There is an interesting twist to the post-season pitching previews as well that I didn’t include in the chart. Right now, the Tigers hold a two-game lead over the Twins. In an ideal world, these two teams will tie so that they have to play a game on Tuesday. In an also-ideal world, the Twins will be a game behind the Tigers come Sunday. That day, you see, is Justin Verlander’s next start. If the Tigers face a must-win situation, they will start Verlander on Sunday, and he won’t be available to pitch on regular rest until Game 2. Although that would line him up to pitch Game 5, I’d take my chances with the rest of the Tigers’ rotation.
If the Tigers win a pair this weekend or if the Twins drop two to the Royals, the point will be moot. Verlander can rest until Game 1, and we’d have ourselves a good old fashioned pitcher’s battle to start the playoffs. I’m ready. Are you?
There aren’t too many decisions left for the 2009 Yankees. Beyond some minor decisions on how to construct the postseason roster, there are only a few questions to ask. While some might be wondering if Molina will catch Burnett, I’ve got a bigger question in mind. Will the Yanks start Burnett in Game 2 or Game 3? This is no small matter. The Game 2 starter would also start a potential Game 5. Who do you trust most in that spot?
In the aggregate, Burnett and Pettitte look like similar pitchers. Their ERAs are right in line, as are their WHIP, H/9, and HR/9 numbers. Burnett strikes out more batters but also walks more, leaving the pitchers about even in K/BB. Both have had dominant stretches, A.J.’s from June through mid-July, and Andy’s in August. Using this base information it might seem like the decision could go either way. But as we’ve learned, things aren’t always as they seem in the aggregate.
Our favorite optimist notes one major difference between A.J. and Andy:
Take a look at these splits: Pettitte’s home ERA is exactly an entire run higher than his road ERA, an OPS against that’s over 100 points lower on the road and fourteen home runs surrendered at home against only five on the road.
Burnett’s splits are similar to Pettitte’s in terms of home-road difference, just reversed.
That would make it seem obvious, right? Start A.J. at home in Game 2 and then Pettitte on the road in Game 3. It’s called playing the percentages. It’s what smart managers do to win ballgames. The schedule would also point to this conclusion. If the Yankees choose the A series, as most of us expect, they’d be able to start Sabathia on normal rest in Game 1, then Burnett on normal rest in Game 2, with Pettitte starting on seven days’ rest on the 11th. If they went with Pettitte in Game 2 he’d be on five days’ rest, and Burnett would be on six days’ rest for Game 3.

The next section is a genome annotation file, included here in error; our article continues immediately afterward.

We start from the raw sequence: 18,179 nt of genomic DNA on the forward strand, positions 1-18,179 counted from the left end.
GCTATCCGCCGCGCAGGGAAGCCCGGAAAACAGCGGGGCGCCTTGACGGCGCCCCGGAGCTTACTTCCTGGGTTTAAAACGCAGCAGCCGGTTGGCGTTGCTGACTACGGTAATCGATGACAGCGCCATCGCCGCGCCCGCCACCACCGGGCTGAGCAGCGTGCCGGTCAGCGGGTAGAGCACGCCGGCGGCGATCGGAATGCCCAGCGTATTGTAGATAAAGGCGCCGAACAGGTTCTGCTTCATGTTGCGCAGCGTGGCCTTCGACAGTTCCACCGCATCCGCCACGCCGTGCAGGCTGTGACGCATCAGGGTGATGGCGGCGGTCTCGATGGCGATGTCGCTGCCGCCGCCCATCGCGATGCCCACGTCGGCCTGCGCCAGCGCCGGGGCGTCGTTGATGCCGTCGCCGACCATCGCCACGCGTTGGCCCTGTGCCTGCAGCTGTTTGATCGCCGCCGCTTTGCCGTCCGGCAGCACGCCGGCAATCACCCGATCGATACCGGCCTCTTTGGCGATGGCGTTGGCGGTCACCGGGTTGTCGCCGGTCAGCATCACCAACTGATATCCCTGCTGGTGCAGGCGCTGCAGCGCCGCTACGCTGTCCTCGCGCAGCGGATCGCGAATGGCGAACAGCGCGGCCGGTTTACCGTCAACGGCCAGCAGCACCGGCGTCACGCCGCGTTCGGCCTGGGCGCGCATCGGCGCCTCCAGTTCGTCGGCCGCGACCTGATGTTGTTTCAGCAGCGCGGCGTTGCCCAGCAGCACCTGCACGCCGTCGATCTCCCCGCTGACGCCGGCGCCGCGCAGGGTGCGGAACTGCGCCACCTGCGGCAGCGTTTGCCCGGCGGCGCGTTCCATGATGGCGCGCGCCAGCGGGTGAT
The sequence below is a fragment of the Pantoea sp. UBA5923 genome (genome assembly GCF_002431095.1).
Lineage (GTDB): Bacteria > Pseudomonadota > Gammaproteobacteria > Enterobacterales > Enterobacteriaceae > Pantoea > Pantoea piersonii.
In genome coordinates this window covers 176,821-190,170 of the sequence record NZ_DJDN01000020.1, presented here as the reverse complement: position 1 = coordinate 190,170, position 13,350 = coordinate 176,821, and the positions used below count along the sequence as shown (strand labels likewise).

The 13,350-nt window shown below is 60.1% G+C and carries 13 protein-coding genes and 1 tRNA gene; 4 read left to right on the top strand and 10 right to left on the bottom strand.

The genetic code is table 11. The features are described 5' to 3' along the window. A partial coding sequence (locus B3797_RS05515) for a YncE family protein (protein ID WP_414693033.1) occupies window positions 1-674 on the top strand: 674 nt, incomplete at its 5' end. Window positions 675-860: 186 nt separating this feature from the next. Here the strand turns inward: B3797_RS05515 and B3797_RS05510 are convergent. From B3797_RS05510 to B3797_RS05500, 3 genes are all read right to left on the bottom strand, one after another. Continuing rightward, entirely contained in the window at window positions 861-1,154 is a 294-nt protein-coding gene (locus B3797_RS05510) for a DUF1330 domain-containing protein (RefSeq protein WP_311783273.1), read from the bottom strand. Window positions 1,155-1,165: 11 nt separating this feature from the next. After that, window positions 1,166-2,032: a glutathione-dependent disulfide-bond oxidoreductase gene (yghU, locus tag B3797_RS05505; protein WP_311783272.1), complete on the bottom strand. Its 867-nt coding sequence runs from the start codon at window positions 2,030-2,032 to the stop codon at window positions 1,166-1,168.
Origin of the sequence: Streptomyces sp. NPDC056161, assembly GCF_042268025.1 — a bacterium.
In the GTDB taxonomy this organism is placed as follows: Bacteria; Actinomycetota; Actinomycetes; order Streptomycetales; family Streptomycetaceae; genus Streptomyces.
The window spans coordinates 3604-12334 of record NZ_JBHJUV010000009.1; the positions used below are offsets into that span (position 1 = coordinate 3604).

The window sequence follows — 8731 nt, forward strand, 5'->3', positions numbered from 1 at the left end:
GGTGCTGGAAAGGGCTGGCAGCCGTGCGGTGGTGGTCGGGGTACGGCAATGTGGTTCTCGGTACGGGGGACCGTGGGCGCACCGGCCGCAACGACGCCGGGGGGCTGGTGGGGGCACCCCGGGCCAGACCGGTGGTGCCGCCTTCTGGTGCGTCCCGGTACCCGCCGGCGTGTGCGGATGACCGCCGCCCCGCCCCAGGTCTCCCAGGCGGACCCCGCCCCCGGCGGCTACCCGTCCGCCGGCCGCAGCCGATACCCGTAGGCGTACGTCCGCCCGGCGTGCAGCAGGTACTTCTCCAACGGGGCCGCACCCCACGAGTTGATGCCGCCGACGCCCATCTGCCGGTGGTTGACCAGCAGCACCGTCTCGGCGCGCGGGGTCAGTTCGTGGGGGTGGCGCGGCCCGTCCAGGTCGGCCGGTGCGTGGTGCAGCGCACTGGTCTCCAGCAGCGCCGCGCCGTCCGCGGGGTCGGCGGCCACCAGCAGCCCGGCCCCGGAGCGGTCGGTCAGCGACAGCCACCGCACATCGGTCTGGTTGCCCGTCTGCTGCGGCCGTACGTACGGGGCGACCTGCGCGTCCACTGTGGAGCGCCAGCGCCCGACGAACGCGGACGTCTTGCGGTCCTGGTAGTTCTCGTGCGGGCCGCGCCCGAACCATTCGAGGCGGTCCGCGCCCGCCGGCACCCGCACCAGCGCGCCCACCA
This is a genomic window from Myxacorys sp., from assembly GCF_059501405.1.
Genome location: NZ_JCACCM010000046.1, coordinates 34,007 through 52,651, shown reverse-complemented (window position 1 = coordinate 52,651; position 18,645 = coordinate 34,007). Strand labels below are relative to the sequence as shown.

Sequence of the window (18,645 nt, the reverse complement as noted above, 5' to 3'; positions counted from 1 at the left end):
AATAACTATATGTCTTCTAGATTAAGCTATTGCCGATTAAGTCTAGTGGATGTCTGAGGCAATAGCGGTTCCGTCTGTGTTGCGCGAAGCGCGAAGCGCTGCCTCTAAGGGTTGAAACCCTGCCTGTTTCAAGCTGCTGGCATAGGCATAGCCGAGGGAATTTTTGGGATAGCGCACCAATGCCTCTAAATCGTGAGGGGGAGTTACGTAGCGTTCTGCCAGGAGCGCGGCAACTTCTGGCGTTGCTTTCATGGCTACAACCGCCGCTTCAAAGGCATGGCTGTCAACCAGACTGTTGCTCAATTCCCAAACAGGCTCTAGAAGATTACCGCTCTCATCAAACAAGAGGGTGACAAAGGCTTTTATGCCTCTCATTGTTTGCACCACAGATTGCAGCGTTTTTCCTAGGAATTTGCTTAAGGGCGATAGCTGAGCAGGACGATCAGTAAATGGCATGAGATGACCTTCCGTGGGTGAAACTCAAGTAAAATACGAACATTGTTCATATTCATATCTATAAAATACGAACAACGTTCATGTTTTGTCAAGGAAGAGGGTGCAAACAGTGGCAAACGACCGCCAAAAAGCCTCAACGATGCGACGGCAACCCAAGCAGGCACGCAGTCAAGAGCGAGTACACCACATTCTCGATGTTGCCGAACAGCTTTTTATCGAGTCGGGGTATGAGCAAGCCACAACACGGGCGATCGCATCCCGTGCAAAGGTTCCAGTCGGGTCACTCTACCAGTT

Yet that doesn’t take into consideration other factors. For instance, commenter JGS on Rebecca’s post notes that Pettitte has pitched better at home since the All-Star Break:
Andy at home since the Break:
2-1, 2.79 ERA, 1.216 WHIP
Andy on the road since the break:
4-1, 3.47 ERA, 1.068 WHIP
Maybe the home/road split is a bit overblown. Do the Yankees go with the season-long numbers, or the post-break numbers, when they’ve played like a completely different team?
There’s one last monkey wrench to consider: what if the Yankees choose series B? It seems like a long shot, but it’s possible. A friend mentioned that on Baseball Tonight, Peter Gammons said he heard the Yanks were going with the B series. This would make particular sense if playing the Tigers, because it would force Jim Leyland to either use his fourth starter in a potential Game 4, or use Justin Verlander on short rest. Neither is an ideal scenario.
Choosing the B series would make the Burnett-Pettitte decision moot. Joba Chamberlain would then pitch a potential Game 4, against either Nate Robertson, Jarrod Wasburn, or Justin Verlander, and then CC would come back for a potential Game 5. The problem there is that you can’t reverse the decision mid-round. If the Yanks find themselves in an elimination Game 4, they might not want Joba out there. That would necessitate trotting out Sabathia on short rest.
If the Yanks sweep, all this will be moot. Game 3 in both series is on October 11, and the Yanks would be able to realign their rotation for the ALCS. The longer it goes, the more important the Yanks’ decisions — both the choice of series and the starter alignment — become. If the Yanks win in four with Sabathia on the mound they’d probably have to slide him back to ALCS Game 2. If the Yanks win in 5, I doubt they’ll mind holding back CC until Game 3.
I hope the Yankees choose the short series. There’s a risk in starting Joba, but that’s somewhat mitigated by CC’s potential Game 5 start. The only way that scenario plays out poorly is if the Yankees face elimination in Game 4. They’d almost have to use CC on short rest, and then their Game 2 starter in Game 5. In that regard, I’d rather see Pettitte in Game 2. I like A.J. as much as the next guy, but with the season on the line, I’d rather have Pettitte on the mound.
As Juan Miranda’s line drive literally off of Kyle Farnsworth escaped the Royals’ fielders and Eric Hinske scampered to the plate, the Yankees came together last night to celebrate their 15th walk-off win of the season. Juan Miranda became the latest victim of the Walk-Off Pie, and with their 102nd win, the Yanks opened a season-high 10.5-game lead over the Red Sox.